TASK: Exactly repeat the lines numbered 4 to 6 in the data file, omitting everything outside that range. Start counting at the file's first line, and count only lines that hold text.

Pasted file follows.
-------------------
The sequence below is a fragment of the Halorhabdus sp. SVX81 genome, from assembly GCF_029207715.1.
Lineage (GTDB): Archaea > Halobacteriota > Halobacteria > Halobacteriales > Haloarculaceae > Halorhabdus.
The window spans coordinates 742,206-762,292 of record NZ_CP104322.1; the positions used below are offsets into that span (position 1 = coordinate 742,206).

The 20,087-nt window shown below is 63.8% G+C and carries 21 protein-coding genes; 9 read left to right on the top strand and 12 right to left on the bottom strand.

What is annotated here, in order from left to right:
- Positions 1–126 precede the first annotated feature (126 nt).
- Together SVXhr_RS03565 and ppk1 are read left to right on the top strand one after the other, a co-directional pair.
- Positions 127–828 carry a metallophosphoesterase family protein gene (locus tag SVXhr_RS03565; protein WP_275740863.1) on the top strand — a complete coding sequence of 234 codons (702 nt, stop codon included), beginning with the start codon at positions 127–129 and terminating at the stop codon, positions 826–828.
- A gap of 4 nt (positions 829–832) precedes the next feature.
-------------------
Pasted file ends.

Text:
The 20,087-nt window shown below is 63.8% G+C and carries 21 protein-coding genes; 9 read left to right on the top strand and 12 right to left on the bottom strand.

What is annotated here, in order from left to right:
- Positions 1–126 precede the first annotated feature (126 nt).